MADISON, Wis. — One Madison-area health care provider will begin asking patients of all ages about hunger.

The Wisconsin State Journal (http://bit.ly/2rUvXiU ) reported that on Tuesday UW Health providers in Madison will start asking all emergency room and hospital patients if they’re worried about having enough food. Patients who are experiencing food insecurity will then be directed to food pantries and other assistance.

“Individuals with food insecurity and chronic hunger have more poor health,” said Cassie Vanderwall, a clinical nutritionist and dietetic internship program manager at UW Health. “We’re all about not just dealing with the fruit of the issue but really getting to the root.”

The hospital will also start providing children with free meals during the summer. The U.S. Department of Agriculture will reimburse the hospital for the food. The meals will be offered daily for pediatric outpatients and siblings or children or inpatients until Aug. 25.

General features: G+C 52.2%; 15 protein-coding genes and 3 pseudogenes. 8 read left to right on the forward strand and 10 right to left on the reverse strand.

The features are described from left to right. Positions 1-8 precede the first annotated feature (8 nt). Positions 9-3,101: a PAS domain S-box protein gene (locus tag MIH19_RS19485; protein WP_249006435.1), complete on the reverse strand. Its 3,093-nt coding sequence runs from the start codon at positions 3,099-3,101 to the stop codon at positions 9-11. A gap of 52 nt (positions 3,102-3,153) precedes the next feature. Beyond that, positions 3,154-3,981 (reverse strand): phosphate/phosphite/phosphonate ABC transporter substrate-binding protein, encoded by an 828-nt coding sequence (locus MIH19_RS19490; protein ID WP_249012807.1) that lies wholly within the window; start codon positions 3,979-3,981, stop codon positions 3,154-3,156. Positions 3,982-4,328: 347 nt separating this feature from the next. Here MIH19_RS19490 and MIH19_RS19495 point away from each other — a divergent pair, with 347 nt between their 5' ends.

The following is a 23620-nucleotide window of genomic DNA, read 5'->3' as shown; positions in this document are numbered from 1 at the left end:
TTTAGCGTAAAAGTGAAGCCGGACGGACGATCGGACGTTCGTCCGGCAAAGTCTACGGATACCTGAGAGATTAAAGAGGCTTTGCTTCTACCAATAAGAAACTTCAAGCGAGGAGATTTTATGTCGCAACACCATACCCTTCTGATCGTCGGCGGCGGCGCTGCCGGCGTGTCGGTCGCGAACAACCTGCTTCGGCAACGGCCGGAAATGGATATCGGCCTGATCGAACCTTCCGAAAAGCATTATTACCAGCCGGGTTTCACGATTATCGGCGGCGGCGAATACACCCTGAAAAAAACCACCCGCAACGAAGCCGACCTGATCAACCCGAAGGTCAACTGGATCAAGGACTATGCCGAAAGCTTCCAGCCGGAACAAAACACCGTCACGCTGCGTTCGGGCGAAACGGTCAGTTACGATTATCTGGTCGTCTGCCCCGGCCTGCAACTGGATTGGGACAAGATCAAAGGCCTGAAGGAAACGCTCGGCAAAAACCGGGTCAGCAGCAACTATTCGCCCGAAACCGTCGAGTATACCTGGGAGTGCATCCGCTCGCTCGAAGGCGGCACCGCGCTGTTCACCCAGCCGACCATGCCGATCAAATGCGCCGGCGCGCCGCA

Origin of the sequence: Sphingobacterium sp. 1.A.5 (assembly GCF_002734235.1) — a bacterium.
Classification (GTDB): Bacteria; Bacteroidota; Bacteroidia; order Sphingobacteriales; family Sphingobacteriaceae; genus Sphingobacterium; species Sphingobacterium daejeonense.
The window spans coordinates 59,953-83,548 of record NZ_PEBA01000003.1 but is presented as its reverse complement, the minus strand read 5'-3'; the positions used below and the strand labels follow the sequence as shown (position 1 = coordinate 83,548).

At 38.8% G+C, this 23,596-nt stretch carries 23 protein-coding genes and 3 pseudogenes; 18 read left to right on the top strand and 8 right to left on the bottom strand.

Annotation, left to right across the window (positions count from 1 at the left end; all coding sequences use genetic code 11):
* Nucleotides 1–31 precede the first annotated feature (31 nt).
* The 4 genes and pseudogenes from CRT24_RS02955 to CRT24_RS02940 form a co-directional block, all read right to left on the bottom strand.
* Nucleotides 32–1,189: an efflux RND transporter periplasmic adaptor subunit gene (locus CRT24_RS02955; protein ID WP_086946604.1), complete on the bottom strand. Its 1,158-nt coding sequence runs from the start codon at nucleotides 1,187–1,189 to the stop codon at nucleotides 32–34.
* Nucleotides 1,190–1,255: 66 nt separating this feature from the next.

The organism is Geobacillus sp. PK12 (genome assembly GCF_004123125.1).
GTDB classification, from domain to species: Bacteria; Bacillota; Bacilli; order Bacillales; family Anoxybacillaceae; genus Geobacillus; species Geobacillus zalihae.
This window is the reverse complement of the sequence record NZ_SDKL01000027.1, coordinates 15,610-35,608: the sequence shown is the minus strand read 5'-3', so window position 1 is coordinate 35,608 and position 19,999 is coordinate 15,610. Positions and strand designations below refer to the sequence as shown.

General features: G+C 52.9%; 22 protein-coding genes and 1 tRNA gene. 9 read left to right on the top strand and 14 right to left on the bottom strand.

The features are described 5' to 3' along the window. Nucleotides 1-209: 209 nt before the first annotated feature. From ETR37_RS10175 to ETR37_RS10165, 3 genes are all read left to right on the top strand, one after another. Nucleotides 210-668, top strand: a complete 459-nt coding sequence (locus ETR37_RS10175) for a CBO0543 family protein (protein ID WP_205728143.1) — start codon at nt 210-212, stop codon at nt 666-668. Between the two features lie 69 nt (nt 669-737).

No registration or income check will be required to qualify for a meal.

“We are assuming that if they ask for a meal, they need a meal,” Vanderwall said.

According to hunger relief organization Feeding America, about one in nine adults and one in six children in Dane County have food insecurity.

“Adults are also very vulnerable to food insecurity,” said Anne Gargano Ahmed, coordinator of the HungerCare Coalition at Second Harvest Foodbank of Southern Wisconsin. “Oftentimes, it’s the parents who skip meals so the kids can eat. Seniors are particularly at risk of food security, and it can have a lot of health effects.”


Information from: Wisconsin State Journal, http://www.madison.com/wsj

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